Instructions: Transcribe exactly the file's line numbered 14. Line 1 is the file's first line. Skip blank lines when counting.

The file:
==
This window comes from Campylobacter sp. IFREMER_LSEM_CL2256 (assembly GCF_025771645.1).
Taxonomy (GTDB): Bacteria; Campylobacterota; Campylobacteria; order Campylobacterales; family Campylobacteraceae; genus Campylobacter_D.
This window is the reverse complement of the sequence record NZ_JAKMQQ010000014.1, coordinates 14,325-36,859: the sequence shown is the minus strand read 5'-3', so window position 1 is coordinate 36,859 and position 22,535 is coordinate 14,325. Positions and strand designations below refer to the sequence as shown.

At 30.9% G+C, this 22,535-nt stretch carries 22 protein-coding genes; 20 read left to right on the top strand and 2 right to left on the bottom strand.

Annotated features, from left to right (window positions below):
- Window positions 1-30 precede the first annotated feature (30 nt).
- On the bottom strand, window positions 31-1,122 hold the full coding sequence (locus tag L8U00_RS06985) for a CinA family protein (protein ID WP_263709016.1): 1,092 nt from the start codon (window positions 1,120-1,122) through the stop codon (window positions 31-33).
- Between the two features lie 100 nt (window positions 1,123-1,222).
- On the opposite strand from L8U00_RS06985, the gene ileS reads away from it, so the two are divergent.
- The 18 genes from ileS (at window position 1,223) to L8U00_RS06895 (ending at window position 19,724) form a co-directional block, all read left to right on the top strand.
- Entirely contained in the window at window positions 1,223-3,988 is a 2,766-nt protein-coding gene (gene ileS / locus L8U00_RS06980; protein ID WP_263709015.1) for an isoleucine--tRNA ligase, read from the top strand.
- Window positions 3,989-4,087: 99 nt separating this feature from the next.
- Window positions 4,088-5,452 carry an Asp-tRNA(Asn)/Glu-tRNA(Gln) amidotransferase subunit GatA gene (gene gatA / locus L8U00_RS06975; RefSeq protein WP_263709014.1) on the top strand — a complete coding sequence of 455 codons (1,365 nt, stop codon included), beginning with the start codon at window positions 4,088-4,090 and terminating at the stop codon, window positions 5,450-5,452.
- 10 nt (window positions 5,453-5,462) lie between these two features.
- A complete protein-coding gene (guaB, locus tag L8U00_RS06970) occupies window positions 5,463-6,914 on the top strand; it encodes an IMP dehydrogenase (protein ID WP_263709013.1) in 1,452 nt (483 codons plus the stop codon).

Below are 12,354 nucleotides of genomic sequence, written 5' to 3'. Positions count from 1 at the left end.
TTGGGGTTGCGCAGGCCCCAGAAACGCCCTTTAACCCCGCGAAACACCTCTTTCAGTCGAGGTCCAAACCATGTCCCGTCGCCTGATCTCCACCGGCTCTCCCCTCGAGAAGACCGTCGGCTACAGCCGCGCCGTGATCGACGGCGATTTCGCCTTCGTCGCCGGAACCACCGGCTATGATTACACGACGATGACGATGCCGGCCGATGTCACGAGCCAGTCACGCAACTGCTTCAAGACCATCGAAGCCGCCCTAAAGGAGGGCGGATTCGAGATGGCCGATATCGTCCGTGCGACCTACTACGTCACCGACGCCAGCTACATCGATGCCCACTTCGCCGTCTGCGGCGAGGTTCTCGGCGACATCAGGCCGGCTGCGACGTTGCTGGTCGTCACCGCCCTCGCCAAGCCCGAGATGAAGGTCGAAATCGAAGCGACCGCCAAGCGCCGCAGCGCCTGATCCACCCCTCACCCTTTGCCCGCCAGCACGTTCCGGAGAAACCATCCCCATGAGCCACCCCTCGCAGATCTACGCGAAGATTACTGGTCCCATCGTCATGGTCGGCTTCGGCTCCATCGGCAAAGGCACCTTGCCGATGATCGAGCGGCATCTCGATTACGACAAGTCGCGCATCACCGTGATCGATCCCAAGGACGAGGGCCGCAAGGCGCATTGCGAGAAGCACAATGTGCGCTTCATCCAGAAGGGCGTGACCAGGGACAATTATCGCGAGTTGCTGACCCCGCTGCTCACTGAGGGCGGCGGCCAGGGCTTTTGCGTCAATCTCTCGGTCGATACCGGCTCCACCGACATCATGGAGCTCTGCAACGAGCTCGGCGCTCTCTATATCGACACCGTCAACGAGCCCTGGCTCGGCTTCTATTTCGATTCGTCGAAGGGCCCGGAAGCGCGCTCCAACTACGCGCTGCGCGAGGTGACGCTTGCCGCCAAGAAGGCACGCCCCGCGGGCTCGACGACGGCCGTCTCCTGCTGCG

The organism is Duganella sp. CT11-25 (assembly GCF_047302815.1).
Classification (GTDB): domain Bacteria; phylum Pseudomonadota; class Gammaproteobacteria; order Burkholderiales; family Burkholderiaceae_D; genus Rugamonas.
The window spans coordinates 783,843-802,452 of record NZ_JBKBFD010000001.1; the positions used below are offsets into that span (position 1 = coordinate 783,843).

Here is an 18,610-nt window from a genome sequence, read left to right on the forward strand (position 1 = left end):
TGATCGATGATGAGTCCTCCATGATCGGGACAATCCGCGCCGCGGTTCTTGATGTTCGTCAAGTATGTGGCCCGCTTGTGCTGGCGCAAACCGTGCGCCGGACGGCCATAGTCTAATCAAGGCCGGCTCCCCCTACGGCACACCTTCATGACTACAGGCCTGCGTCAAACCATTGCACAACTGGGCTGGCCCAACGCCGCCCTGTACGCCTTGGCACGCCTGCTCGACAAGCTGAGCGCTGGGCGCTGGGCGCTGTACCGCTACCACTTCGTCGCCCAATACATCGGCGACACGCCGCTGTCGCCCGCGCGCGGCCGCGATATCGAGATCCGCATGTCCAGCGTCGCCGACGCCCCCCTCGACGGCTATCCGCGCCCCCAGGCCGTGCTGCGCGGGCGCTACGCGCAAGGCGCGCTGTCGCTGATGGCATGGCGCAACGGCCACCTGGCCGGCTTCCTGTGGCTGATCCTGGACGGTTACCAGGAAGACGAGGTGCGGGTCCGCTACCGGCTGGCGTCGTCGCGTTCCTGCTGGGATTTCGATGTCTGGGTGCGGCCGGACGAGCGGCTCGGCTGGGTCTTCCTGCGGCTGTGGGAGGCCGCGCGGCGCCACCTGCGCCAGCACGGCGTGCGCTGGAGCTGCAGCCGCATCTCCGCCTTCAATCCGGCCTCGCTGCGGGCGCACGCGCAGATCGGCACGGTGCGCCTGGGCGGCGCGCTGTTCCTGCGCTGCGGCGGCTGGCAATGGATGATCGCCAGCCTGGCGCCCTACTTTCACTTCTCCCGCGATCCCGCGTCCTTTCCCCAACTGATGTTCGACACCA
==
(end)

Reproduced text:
- 10 nt (window positions 5,453-5,462) lie between these two features.